The meshing of man and machine into a bad-ass two-story tall metal super soldier: it’s not hard to understand why games featuring mech warriors are so popular.
One of the longest-running mech-starring franchises is Armored Core, just released in its fifth installment. And while it may be getting older, Armored Core certainly hasn’t gotten better, and is definitely is showing its age.
Outdated, last-generation graphics, uninspired gameplay both single-player and multiplayer, and a disjointed, nobody-cares storyline dampers a lot of the enjoyment of climbing into the cockpit of a huge mechanized war machine.
Gamers impressed by the great cutscene visuals as the game begins (and throughout) will immediately be disappointed on how last-generation the actual in-game graphics are. Armored Core V doesn’t look that much better than a game that would have appeared on either the PS2 or original Xbox in the late stages of those two consoles. Fortunately, there is some intense fighting gameplay as a mech solider that deflects the full impact the bland visuals.
Totally disjointed and uninteresting, the plot that’s meant to lure gamers into Armored Core V’s single-player gameplay isn’t enticing at all. A world of depleted resources has led to a landscape of rival factions fighting for the little that’s left. Instead of Big Brother watching and directing the battles between resource-starved blocs, it’s the malevolent dictator Father pulling the strings. But the story never gets fleshed out significantly enough to be attention-grabbing. Voice-acting is laughable also, as everything combines for a lackluster and uninteresting single-player adventure.
At least the mech-building functionality has its interesting complexities. Gamers can build their own mechs, with more parts and weapons unlocked for use as missions and levels are completed. Gamers can test drive their mechs on the battlefield, and can do repairs, top-up ammo, and fine tune at the “garages” throughout each level. Many times, it is crucial to break off fighting and find the garage to alter mechs being battered by the enemy with different weapons and armor to better suit the adversaries on that particular stretch.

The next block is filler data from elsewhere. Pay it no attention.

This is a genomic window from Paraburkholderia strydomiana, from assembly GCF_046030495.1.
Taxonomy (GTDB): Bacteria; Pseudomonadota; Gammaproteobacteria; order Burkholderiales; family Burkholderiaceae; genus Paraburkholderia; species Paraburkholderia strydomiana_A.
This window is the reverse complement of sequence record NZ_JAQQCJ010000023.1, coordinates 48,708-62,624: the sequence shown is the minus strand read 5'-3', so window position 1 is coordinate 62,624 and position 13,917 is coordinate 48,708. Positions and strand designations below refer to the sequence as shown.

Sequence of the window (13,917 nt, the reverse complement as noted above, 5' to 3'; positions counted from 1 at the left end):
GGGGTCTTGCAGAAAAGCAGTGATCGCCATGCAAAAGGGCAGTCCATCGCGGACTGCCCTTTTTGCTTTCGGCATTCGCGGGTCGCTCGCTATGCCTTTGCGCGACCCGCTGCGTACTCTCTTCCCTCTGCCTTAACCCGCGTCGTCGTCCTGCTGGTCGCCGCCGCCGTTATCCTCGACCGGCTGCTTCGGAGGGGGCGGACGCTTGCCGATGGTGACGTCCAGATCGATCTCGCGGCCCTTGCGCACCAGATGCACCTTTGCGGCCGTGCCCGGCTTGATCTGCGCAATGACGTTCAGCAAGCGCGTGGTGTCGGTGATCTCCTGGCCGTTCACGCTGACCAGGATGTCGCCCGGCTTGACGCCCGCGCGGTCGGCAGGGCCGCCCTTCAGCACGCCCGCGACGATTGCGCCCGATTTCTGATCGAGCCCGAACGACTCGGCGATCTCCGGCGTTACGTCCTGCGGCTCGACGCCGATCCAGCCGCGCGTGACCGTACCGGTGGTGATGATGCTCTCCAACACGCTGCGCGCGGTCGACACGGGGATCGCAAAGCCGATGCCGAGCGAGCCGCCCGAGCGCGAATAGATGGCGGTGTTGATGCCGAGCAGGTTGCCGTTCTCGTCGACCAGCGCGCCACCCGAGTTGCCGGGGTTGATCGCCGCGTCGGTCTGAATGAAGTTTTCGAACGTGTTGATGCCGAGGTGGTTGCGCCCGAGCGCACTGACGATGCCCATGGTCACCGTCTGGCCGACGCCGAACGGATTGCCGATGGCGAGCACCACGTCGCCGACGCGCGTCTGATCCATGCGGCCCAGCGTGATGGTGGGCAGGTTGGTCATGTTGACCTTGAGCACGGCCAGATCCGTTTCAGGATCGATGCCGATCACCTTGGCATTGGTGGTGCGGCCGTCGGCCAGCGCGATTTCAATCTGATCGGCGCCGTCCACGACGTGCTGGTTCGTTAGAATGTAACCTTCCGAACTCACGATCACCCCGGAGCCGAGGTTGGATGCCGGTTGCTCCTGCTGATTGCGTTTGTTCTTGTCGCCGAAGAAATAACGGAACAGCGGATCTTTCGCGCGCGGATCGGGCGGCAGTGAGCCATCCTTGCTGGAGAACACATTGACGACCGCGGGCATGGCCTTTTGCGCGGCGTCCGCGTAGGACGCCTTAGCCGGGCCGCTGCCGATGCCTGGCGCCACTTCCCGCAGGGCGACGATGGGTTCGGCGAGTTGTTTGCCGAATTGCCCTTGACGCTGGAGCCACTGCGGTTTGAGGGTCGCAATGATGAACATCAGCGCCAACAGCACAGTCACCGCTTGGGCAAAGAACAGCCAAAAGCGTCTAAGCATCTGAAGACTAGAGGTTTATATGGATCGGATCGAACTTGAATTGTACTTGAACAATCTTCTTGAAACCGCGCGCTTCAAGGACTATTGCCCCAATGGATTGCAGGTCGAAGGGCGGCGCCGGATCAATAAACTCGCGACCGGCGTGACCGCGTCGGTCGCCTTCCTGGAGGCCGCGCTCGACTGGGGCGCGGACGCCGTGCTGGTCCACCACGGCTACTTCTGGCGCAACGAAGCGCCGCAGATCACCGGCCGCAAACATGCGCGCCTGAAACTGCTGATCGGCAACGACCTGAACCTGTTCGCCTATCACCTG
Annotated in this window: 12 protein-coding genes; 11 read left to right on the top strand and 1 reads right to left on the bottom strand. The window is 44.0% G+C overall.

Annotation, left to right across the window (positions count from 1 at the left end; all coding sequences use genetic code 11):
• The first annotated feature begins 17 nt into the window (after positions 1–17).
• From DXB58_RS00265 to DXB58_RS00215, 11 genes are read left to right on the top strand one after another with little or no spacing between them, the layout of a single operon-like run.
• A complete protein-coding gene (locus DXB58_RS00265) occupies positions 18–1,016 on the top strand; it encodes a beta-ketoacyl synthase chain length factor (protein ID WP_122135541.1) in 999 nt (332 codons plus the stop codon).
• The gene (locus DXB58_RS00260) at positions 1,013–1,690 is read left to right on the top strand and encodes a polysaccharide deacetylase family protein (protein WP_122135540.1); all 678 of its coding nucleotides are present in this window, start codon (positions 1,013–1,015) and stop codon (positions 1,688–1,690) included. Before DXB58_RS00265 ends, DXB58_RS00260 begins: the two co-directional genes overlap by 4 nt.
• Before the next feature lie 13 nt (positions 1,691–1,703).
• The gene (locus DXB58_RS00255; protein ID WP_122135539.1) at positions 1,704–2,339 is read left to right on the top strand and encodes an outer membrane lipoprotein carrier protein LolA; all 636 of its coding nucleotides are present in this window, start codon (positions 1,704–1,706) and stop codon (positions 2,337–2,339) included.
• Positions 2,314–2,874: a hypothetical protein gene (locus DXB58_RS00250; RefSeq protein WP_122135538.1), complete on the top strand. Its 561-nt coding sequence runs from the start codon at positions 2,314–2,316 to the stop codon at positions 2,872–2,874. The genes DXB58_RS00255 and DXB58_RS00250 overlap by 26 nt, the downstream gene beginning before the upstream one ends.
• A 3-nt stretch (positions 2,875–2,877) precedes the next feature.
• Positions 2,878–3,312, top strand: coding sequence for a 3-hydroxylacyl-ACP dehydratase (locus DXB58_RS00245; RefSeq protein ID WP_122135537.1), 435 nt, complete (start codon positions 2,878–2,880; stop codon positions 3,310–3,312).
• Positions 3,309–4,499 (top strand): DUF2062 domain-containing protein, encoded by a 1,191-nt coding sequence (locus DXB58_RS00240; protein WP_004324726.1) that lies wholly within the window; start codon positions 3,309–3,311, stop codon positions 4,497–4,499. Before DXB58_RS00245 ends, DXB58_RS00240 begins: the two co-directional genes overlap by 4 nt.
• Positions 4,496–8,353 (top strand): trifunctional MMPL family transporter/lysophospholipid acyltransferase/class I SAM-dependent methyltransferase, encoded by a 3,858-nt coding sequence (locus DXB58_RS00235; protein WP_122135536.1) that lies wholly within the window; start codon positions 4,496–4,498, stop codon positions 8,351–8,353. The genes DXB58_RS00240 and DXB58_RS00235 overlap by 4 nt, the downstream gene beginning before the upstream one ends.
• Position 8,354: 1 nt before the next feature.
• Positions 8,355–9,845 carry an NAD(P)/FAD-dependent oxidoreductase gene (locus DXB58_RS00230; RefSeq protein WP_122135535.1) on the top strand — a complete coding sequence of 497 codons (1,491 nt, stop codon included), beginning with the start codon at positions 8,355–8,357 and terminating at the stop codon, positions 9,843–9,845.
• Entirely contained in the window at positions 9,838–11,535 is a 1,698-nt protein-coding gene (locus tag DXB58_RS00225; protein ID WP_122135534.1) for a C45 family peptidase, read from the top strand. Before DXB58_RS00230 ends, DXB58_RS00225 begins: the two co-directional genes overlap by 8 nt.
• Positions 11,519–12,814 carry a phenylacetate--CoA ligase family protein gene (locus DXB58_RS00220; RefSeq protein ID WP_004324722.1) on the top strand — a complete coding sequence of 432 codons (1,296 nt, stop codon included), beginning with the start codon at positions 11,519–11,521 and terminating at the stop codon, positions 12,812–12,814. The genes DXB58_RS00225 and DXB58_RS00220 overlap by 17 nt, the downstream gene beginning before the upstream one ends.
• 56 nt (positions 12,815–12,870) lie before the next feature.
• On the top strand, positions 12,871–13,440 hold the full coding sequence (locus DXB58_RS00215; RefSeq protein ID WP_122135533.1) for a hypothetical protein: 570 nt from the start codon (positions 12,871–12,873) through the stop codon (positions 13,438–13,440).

Even if gamers construct the perfect mech, though, the weaponry, or more specifically the weapons fire, is underwhelming even with the bigger and more powerful ones. Although there’s no impact on the weaponry killing power, it doesn’t pack the gameplay wallop gamers might expect; weapons seem to fire more like BB guns than brawny firearms of extreme destruction.
Online, gameplay is rather tepidly insipid. But at least it is easy to get online, as the single-player story and order missions are integrated with the multiplayer mode in one persistent interface that makes it easy to go from single to multi gameplay.
The process of building mechs then testing their mettle on the battlefield is Armored Core V’s strongest element, but with another showing like this if there ever is a sixth Armored Core, the longtime mech franchise may be dishonorably discharged.
– Lee Cieniawa
- Plenty of customization options to build a powerful, battle-ready mech
- Single-player story and order missions integrated with the multiplayer mode in one persistent interface makes it easy to go from single to multi gameplay
- Story mode is disjointed and not well structured enough to be engagingly entertaining
- Compared to high-quality cutscene visuals, in-game graphics are bland and last-generation in appearance
- Although there’s no impact on weaponry killing power, it doesn’t pack the gameplay “wow!” wallop gamers might expect; weapons seem to fire more like bb guns than big, brawny firearms of extreme destruction
Score: 6.5 / 10